Slovenia: New Europol mandate expected by end of this year

Slovenian Interior Minister Ales Hojs at the start of an extraordinary EU Justice and Home Affairs Council in Brussels, Belgium, 31 August 2021. [EPA-EFE/OLIVIER HOSLET]

The European Commission, Parliament, and Council will start negotiating the final version of Europol’s new mandate on Wednesday (27 October), which could be ready by December,  Slovenia’s interior minister Aleš Hojs told EURACTIV.com in an interview.

According to him, “positions of the Council and the European Parliament are quite close on that issue”, and a political agreement on the revised Europol mandate could be expected “by the end of this year”.

The role of the EU’s law enforcement cooperation agency is mainly to gather data for cross-border investigations and make it available to national authorities. Until now, the EU agency was unathorised to create its own alerts for potential suspects, something which is due to change with the new mandate that includes a reform of the Schengen Information System (SIS), the largest European dataset for border management.

Europol has developed expertise in crunching large amounts of data to identify criminal profiles, which put the EU body at odds with the European Data Protection Supervisor last year.

The recast mandate significantly expands the agency’s capacity in this field, enabling EU criminal experts to cooperate with private parties, process personal data in support of criminal investigations, and develop AI tools.

As the European Parliament adopted the reform last week, critics of the recast mandate argued it contradicted a recent resolution on the use of AI by police in Europe. The resolution opposed using automated tools to “predict” criminal behaviour and called for a ban on biometric mass surveillance.

MEPs demand strict rules over AI applications in criminal matters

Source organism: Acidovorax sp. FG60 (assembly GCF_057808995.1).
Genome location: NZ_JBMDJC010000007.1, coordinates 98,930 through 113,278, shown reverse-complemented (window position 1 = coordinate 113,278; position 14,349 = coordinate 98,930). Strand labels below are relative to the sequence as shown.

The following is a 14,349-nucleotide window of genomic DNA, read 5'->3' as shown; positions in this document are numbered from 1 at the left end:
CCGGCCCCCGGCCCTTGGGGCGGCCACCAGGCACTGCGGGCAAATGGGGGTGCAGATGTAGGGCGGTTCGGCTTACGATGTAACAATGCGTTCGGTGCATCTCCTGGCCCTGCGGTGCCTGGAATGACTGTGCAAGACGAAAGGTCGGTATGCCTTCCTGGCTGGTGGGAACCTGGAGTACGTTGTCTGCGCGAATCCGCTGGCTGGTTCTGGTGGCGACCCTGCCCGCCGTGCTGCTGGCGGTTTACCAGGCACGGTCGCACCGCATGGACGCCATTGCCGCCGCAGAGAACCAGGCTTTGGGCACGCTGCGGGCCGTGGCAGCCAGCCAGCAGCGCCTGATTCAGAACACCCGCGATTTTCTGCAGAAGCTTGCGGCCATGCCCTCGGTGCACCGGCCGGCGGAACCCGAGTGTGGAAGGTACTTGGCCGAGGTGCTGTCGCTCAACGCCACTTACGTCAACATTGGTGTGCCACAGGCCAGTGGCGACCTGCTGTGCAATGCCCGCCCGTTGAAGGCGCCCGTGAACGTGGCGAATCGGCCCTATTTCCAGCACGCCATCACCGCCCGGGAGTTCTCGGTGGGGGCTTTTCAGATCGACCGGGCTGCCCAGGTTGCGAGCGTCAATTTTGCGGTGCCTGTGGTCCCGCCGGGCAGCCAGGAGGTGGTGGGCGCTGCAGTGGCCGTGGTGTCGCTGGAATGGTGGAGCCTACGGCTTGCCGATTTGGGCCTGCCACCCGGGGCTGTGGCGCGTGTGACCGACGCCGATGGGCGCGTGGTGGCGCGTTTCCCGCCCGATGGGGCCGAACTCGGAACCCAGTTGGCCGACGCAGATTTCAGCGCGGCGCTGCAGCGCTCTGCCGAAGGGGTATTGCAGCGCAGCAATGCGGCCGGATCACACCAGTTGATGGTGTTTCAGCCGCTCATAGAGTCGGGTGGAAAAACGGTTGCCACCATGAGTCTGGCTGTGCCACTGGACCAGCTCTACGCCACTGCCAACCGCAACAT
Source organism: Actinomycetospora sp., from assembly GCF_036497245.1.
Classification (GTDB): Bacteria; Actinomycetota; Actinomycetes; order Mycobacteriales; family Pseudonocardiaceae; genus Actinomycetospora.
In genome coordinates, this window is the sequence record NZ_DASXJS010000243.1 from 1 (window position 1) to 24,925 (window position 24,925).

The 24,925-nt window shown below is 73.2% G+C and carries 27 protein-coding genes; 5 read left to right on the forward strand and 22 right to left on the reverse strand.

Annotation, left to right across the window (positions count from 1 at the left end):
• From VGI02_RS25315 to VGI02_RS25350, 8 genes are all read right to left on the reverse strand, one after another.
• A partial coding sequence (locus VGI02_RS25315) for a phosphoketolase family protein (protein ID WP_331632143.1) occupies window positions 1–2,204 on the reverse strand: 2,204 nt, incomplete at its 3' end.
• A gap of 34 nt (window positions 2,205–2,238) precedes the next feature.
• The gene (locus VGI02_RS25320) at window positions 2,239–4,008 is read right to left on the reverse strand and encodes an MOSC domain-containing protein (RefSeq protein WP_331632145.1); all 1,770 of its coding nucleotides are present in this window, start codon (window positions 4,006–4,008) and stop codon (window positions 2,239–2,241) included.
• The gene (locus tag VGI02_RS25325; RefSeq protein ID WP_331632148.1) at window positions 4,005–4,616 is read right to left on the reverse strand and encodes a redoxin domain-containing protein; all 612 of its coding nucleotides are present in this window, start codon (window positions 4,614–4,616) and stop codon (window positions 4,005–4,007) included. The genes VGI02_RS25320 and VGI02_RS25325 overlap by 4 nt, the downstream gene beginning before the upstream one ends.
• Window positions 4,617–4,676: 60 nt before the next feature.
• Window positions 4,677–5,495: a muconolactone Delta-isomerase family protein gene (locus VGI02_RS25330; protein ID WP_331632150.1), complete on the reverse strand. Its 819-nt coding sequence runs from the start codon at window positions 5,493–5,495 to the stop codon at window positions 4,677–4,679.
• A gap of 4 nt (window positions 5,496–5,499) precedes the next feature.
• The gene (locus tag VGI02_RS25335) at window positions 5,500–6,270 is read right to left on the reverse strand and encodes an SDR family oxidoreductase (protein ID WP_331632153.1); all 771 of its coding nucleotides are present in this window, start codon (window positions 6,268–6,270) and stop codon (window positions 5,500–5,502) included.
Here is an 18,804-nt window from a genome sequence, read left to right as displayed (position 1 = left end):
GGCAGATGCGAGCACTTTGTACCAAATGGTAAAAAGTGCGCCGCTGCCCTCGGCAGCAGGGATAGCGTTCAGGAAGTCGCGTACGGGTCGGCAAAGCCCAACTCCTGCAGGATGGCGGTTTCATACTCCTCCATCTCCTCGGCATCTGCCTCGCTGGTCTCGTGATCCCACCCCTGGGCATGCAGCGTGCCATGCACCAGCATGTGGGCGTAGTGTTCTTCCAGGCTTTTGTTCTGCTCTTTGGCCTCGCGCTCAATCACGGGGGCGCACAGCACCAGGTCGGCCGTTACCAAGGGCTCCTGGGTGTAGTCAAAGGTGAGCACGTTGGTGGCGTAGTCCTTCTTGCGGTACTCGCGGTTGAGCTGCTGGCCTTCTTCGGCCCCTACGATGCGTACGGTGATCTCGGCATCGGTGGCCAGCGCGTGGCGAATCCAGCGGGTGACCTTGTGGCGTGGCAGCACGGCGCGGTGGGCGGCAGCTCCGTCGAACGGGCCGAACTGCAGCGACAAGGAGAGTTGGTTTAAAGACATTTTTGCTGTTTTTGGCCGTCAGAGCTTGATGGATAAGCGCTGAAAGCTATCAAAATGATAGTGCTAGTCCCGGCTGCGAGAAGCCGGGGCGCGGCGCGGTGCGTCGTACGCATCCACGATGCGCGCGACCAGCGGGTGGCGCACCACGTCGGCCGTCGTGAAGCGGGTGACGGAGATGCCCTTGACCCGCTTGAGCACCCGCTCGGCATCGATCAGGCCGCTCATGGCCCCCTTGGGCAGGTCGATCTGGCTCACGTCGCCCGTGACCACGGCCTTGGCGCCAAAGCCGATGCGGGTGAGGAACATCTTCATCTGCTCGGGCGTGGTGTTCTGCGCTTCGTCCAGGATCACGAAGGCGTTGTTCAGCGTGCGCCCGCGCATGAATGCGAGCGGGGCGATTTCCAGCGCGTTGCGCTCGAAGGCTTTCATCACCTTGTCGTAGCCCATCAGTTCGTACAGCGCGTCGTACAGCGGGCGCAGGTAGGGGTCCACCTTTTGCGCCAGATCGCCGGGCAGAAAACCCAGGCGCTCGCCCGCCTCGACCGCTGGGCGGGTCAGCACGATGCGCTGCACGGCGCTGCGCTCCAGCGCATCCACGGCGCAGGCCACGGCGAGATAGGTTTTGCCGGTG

Ahead of the artificial intelligence regulation, MEPs insisted that its use by law enforcement authorities and in the judiciary be subject to tight controls in Strasbourg on Monday (October 4).

“Criminals have adapted their modus operandi to the new digital reality, and consequently it is necessary to enable Europol to better support member states in the fight against these evolving security threats,” rapporteur Javier Zarzalejos (EPP) told MEPs.

”The exchange of the data is very important, member states agree because we all know from the past that this has also helped to prevent some terrorist attacks across the bloc,” Slovenian interior minister Hojs told EURACTIV ahead of the negotiations.

Civil rights groups say the proposed mandate represents a “blank cheque” for the police to create AI systems that risk undermining fundamental human rights.

Asked whether he agreed with concerns over the uses of Artificial Intelligence (AI) and data analytics in criminal justice, Hojs said this would “absolutely not” be the case as it “would be foolish if we would not give such tools to our law enforcement, to our policemen.”

“If we are asked how to protect our children, I don’t think anyone would put privacy concerns over human well-being, with all the proper safeguards, of course,” Hojs said.

“Such kinds of tools are developed for very specific needs of the police, and we will be very strictly monitoring their use not to let anyone abuse the collected data,” he added.

According to the new proposal, Europol will also process data from private providers and third countries that do not have solid data protection laws.

Europol nears stronger mandate for data-driven policing capacities

Europol, the EU’s law enforcement cooperation agency, is approaching the finishing line to get a broader mandate, legitimising data processing practices that spurred controversy last year.

“The possibility for Europol to receive and analyse the personal data, acquired from private parties is an important solution which would enable faster and more efficient investigations for law enforcement authorities,” Hojs said but did not say whether Europol will be able to share data from EU citizens with third countries.

Javier Zarzalejos, the leading negotiator from the Parliament’s side, has expressed views very close to the needs of law enforcement authorities. However, in the compromise text, some safeguards have been added.

The more controversial point will almost certainly be the reform of the SIS system, which several EU governments adverse because they consider it curtails a key national competence.

[Edited by Luca Bertuzzi/ Alice Taylor]

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